In the opening line of my story ‘Dicks,’ the narrator asserts: “The only thing I like about men is their dicks.”
I’m curious about the reader’s reaction to that first line. Did the reader gloss over it and read on? Did it evoke an emotional reaction? Did the reader think it was a man – or a woman –speaking? How would that affect the reading? And most of all, did the reader read on or decide not to?
I think it’s an appalling thing for anyone to say. Unless they said it in humour, and even then, I think we’d be suspicious about their ‘real’ attitudes towards men. We have to read on to know whether or not the narrator is serious, or joking, or both. Regardless, the assertion is loaded. The narrator, we discover, is a woman. And while she is playful with language, with a wry, tongue-in-cheek humour, she is serious. She means exactly what she’s saying. Or does she?
If a man were to say “The only thing I like about women is their cunts,” we would be appalled and outraged; we would describe the language and the attitude as deeply disturbing; misogynist, sexist; filled with hatred and contempt. Hatred of women; hatred/fear of women’s sexuality; a devastating and profoundly disturbing objectification of women; beyond denigrating and demeaning, such an attitude embodied in language like this utterly dehumanises women.
What underpins ‘Dicks’ is my knowledge (and experience) of men who treat women as if the only or the main thing they value them for is sex; men who objectify women, seeing them as body parts. And the darker side of that, men who abuse and rape and murder women; men whose misogyny and sexism manifests in verbal, sexual and physical violence. And men for whom the only thing they like, or the thing they most like (or hate) about women is their cunts - most like, or hate, they manifest the same. A dehumanisation of women. Men who might never articulate that the only thing they like about women is their cunts/the sex they have with them, but whose behaviour embodies this underlying (or overt) attitude.
What I am asking in ‘Dicks’ is: what if a female character had an attitude ‘like a man’ – the ‘man’ I grew up with? I don’t want to generalise about men, as much as I don’t want to generalise about women. But growing up, I often heard girls and women say: “Boys/men are only interested in one thing.” Or: “Men think with their dicks.” These views were pronounced as truths. Men are driven by and interested mainly in sex; women are interested in relationship (and commitment).
I have known women who, like me, were not (as young women) interested in commitment or marriage; or who, also like me, had relationships with men, but were always ambivalent about them and struggled in those relationships. Although my attitudes were largely the result of the impact of my parents’ dysfunctional marriage, it wasn’t only this that made relationships with men difficult for me. It was my awareness of the fraught politics of gender and sex. It was my awareness of patriarchal structures enfolding all of us.
I remember thinking at eight years old: ‘When I grow up, I will be a writer. And when I do, I will take a man’s name.’ I didn’t mean marriage – I meant – I would use a man’s name, a pseudonym, not my own name. Why? Because I could see all around me that women were less valued; less in the world. I knew the literary canon was dominated by men. I knew women didn’t do things in the world the way men did - males were doctors and lawyers and out in the world; women were my mother, who stayed at home and was deeply unhappy. And I also knew that there were men who treated women badly; who were to be feared. I knew misogyny and sexism existed explicitly and implicitly around me.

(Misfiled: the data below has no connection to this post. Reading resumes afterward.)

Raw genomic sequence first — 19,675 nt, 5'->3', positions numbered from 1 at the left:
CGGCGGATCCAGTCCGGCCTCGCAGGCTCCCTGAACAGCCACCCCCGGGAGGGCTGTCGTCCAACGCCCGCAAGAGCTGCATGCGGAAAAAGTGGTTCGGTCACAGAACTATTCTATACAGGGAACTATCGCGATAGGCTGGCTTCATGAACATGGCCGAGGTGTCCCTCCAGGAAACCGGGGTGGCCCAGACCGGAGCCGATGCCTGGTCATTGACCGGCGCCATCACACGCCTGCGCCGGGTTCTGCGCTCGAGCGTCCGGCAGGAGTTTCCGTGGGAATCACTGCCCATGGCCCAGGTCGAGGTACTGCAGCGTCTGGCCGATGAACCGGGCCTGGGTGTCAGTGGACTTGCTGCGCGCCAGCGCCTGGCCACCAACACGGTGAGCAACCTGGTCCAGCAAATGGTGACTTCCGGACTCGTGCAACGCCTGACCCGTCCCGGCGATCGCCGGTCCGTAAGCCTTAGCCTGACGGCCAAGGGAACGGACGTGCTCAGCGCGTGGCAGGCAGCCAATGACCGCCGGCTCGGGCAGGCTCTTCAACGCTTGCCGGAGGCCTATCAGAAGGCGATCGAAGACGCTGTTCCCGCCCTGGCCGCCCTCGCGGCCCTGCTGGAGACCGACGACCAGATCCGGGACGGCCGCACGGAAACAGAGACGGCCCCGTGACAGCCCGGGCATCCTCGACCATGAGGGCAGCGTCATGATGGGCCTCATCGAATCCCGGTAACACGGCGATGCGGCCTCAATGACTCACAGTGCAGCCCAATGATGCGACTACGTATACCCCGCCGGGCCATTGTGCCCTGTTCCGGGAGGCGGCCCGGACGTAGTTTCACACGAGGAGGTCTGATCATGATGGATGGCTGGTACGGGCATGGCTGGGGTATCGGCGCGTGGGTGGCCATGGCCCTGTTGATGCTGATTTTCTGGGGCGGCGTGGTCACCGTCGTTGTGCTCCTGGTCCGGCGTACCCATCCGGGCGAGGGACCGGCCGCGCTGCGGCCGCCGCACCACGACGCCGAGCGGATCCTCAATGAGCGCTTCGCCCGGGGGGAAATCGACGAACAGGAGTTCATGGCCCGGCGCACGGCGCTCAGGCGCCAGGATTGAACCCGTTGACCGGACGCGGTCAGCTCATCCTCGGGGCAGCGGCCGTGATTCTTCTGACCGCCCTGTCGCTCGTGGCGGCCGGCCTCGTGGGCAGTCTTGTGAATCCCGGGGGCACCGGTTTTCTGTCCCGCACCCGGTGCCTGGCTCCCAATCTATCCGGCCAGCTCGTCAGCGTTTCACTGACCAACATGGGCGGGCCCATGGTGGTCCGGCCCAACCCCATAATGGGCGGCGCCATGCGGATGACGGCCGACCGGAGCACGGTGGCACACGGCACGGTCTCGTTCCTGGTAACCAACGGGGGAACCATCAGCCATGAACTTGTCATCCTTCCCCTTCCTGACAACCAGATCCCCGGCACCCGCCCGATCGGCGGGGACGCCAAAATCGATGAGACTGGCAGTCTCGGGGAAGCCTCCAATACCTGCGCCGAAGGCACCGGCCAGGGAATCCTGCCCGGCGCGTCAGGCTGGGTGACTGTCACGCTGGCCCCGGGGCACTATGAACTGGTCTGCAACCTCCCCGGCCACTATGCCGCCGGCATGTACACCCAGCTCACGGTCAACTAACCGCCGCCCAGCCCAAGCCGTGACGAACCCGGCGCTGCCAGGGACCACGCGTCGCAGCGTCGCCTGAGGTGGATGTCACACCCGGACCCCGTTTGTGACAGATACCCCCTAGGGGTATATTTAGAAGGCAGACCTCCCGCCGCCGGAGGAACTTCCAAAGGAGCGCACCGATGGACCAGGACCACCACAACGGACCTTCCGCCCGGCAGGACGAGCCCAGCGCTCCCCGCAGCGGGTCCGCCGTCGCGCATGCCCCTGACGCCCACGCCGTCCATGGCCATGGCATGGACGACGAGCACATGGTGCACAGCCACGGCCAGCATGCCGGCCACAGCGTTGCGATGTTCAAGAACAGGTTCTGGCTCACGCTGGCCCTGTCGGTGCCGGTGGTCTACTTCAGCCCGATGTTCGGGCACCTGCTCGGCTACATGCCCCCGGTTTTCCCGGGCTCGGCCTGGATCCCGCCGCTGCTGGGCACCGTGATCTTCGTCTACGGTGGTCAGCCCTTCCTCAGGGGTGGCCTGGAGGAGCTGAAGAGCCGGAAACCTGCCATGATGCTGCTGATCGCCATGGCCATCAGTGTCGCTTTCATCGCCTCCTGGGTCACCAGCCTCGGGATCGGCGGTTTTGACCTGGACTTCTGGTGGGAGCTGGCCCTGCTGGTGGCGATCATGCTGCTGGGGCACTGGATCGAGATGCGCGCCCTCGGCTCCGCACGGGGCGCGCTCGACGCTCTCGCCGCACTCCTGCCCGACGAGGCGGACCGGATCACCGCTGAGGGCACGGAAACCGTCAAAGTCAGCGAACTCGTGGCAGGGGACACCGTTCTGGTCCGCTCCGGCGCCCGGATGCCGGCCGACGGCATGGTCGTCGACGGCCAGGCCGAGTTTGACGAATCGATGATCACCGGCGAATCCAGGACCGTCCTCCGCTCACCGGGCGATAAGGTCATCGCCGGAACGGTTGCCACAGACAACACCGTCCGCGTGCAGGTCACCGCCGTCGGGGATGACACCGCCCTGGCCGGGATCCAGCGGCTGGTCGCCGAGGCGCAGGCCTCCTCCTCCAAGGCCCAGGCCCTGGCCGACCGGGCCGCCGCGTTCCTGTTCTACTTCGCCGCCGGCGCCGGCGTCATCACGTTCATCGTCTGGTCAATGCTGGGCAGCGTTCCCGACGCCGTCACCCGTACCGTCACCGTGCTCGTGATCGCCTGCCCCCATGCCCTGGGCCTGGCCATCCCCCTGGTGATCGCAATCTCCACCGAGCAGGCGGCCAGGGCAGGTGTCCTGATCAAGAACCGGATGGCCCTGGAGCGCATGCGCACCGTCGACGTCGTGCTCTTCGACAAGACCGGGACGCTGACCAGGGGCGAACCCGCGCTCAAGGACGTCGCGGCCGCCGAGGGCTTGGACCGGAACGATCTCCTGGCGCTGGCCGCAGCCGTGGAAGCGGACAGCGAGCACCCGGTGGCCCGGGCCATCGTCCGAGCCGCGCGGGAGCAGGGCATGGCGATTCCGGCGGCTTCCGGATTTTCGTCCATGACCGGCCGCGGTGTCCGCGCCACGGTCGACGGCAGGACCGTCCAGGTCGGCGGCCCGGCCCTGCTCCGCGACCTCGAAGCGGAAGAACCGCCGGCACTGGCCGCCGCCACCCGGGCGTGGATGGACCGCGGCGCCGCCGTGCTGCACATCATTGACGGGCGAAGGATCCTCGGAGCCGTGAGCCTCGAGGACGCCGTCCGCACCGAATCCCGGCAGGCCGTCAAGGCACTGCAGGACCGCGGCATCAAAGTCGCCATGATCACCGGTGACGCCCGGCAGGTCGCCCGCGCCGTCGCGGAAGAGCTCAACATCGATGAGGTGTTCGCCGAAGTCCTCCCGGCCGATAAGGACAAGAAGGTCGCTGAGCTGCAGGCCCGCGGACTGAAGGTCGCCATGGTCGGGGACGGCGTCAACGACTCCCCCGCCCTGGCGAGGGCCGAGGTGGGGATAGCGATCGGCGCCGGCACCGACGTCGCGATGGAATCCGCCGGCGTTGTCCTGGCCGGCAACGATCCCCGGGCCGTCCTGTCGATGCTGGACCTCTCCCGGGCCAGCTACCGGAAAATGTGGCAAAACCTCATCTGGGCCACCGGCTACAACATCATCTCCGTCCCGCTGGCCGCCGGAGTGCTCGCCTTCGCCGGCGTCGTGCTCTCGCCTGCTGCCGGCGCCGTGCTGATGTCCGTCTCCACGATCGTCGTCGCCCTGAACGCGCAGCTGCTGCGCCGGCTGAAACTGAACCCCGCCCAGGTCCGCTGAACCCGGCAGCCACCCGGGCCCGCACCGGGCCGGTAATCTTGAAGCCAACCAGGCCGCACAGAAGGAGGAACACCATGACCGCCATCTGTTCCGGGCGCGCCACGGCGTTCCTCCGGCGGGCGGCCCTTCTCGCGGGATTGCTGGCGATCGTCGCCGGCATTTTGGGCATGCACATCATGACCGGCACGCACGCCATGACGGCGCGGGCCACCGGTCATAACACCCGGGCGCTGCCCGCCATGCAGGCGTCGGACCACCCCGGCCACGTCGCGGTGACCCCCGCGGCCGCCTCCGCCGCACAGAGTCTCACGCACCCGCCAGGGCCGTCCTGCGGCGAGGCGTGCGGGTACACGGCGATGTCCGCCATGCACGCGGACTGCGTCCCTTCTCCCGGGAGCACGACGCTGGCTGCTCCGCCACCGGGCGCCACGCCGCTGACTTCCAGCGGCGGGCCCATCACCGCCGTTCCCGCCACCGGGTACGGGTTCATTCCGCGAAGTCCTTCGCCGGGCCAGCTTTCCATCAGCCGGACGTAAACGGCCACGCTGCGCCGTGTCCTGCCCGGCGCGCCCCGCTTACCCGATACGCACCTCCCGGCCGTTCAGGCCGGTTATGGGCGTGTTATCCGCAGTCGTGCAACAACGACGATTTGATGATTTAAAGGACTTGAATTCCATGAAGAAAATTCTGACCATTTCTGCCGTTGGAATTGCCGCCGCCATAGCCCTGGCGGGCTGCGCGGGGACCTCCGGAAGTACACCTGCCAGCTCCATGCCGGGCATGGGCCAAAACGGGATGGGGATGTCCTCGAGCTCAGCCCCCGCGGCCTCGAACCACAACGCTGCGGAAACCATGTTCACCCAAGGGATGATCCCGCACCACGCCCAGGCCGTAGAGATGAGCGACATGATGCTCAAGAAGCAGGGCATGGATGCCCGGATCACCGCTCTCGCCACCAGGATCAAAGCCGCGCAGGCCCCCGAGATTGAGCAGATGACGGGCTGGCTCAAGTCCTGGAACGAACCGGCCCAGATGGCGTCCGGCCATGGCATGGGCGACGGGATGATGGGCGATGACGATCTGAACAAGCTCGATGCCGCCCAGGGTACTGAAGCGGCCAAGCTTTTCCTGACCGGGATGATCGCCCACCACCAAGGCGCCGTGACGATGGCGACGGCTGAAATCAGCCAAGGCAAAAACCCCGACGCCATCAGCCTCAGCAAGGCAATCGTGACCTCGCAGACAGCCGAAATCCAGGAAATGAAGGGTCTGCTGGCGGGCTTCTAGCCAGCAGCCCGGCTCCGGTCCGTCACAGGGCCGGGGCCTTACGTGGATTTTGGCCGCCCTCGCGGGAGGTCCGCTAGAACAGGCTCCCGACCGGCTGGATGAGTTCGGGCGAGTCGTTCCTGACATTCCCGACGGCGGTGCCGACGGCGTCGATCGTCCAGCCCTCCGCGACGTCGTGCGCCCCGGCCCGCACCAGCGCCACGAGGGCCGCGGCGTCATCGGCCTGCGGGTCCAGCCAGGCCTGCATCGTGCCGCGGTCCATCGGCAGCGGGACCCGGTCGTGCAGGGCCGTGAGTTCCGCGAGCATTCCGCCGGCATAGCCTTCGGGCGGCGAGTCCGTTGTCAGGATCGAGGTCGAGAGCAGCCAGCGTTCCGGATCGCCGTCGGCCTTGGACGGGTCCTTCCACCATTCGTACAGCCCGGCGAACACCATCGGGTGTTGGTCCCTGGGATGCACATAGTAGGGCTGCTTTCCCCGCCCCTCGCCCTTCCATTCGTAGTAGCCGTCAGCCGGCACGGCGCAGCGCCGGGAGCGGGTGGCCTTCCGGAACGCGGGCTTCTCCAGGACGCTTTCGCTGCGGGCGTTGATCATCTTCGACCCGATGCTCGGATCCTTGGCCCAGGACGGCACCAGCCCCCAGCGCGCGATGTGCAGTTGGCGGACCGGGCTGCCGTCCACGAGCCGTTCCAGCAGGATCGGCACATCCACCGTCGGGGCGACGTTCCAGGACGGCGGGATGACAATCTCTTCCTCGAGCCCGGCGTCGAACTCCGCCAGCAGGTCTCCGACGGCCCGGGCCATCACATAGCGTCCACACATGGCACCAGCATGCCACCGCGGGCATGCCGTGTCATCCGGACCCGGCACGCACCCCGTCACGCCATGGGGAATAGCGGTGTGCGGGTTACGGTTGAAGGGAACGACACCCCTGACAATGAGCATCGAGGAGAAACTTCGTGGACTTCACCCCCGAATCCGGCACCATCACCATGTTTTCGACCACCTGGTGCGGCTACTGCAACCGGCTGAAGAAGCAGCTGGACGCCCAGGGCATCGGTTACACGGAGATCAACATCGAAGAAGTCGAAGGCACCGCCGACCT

And I knew the word ‘cunt’ – the aunt I was closest to used it all the time in her every day language. And my mother too, when she was angry, which was often. I knew that that word was the worst word in the English language. I knew that it represented hatred against women and a hatred against them that was expressed in an attack against both sex and gender. I wouldn’t have been able, of course, to articulate any of that as an eight year old. But I felt it and I knew it in my bones.
In my cunt.
Such a strong, sexy, beautiful word. Or it should be.
As for ‘Dick/s,’ I don’t find ‘dick’ a strong, sexy, beautiful word. I did try substituting ‘cocks’ for ‘dicks,’ but it didn’t seem right; didn’t quite capture something I wanted to express, nor seem to be the word the storyteller would use. It wouldn’t be her voice – it would be mine. I wonder about my reader, what they prefer for the story - dick or cock? Which word they use themselves – in their mind, out loud. I wonder about that first line of my story, where that line came from, where that piece came from, a flow of writing without seemingly conscious thought about any of it. I wonder at my own reaction to my piece: did I really write that?
Our creative work so often expresses a lifetime’s experiences and engagement with critical ideas in startling ways that can even surprise its creators. So, dear reader, please don’t ask me what my story is about. Read it and decide for yourself. That’s why – or one of the reasons why – I write.
Gayelene Carbis (Melbourne, Australia) is the author of the play Cunversations - which ‘Dicks’ was originally written for (though not performed in the final production). Gayelene’s most recent work includes her first book of poetry Anecdotal Evidence (Five Islands Press) - Awarded Finalist - International Book Award 2019; and her play Becoming Mia-Rose - Awarded Best Premiere Production (U.S.).
Gayelene's short story 'Dicks' is part of our Stories About Penises anthology. It is available directly from Guts Publishing (gutspublishing.com/product-page/), at independent bookshops in London, and with online retailers.